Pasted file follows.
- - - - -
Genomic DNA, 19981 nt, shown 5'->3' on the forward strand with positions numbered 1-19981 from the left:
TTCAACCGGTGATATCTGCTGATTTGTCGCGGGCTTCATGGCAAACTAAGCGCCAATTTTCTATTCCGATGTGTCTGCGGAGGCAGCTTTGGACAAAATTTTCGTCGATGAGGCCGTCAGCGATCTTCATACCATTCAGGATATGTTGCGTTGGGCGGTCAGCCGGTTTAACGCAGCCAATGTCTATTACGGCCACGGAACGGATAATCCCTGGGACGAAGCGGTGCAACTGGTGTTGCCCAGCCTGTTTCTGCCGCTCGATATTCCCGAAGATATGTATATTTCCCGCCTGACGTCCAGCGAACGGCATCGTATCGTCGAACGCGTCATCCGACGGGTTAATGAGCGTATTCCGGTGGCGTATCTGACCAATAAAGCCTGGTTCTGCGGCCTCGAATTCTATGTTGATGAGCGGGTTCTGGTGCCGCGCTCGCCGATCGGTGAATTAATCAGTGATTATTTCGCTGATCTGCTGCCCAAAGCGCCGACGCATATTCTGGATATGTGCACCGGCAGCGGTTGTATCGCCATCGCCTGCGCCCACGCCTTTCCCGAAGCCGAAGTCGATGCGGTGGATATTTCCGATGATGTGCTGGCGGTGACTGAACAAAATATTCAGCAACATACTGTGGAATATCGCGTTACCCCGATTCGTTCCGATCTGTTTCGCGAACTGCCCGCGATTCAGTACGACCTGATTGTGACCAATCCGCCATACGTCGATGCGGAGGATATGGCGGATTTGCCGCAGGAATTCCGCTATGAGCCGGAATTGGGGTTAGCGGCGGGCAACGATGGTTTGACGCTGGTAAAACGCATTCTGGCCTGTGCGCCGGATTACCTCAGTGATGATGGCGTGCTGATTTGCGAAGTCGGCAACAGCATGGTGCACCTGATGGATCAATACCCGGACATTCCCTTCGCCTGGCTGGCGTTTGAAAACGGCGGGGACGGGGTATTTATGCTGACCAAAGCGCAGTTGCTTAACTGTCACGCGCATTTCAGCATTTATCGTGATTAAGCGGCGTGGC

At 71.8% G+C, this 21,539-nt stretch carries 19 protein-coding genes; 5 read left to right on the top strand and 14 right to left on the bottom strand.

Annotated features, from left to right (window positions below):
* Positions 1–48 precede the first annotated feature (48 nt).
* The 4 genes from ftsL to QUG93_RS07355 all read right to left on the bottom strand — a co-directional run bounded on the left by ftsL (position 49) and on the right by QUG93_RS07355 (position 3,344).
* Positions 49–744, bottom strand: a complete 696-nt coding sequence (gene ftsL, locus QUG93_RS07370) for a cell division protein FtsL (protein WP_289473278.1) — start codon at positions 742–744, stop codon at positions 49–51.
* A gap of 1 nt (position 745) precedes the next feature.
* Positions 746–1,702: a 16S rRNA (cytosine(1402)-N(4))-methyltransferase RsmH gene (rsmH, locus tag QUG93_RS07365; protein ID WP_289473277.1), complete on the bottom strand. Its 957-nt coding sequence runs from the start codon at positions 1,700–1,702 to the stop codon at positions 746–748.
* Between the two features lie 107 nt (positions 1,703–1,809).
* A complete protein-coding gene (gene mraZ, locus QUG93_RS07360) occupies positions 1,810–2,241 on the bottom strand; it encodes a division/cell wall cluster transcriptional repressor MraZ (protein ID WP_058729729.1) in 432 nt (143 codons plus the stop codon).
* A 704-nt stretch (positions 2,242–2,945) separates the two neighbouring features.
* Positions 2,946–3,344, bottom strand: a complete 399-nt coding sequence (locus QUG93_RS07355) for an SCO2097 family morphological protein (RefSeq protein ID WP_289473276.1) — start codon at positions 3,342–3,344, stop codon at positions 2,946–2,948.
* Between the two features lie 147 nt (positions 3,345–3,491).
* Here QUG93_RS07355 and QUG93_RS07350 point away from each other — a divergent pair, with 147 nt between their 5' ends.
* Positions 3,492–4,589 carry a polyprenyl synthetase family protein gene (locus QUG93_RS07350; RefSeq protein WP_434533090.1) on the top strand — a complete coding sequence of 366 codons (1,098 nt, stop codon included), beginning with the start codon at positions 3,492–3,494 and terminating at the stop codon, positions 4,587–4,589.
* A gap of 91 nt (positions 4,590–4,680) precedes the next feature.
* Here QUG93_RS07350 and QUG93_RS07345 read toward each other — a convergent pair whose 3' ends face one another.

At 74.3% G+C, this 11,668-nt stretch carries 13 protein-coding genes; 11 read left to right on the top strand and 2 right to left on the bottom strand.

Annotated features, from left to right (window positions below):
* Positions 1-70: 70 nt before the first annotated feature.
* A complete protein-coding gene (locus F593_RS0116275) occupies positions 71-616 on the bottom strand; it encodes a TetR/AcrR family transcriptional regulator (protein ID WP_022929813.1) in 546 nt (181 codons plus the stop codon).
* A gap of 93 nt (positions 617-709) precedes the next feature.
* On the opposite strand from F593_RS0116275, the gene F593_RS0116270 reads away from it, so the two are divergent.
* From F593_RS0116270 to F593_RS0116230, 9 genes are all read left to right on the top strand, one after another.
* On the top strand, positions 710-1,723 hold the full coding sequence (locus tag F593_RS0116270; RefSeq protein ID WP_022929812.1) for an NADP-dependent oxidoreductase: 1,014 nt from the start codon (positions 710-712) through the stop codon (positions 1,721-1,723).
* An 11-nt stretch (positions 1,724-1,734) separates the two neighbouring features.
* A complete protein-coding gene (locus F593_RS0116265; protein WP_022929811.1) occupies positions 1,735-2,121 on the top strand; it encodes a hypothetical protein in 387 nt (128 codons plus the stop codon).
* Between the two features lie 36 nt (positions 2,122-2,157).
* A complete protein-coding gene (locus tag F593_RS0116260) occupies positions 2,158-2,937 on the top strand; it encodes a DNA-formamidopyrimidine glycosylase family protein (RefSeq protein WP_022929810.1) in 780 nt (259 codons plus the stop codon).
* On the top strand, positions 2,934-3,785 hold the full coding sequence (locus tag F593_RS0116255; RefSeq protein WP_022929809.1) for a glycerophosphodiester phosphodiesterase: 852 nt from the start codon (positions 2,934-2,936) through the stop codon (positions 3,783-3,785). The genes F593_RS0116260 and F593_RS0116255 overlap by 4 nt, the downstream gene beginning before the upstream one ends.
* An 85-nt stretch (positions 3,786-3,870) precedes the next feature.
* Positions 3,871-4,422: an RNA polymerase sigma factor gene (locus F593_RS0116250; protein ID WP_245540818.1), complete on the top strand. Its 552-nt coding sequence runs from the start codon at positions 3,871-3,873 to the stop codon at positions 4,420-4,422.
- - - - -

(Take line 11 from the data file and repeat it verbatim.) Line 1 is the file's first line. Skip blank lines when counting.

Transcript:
* A complete protein-coding gene (gene mraZ, locus QUG93_RS07360) occupies positions 1,810–2,241 on the bottom strand; it encodes a division/cell wall cluster transcriptional repressor MraZ (protein ID WP_058729729.1) in 432 nt (143 codons plus the stop codon).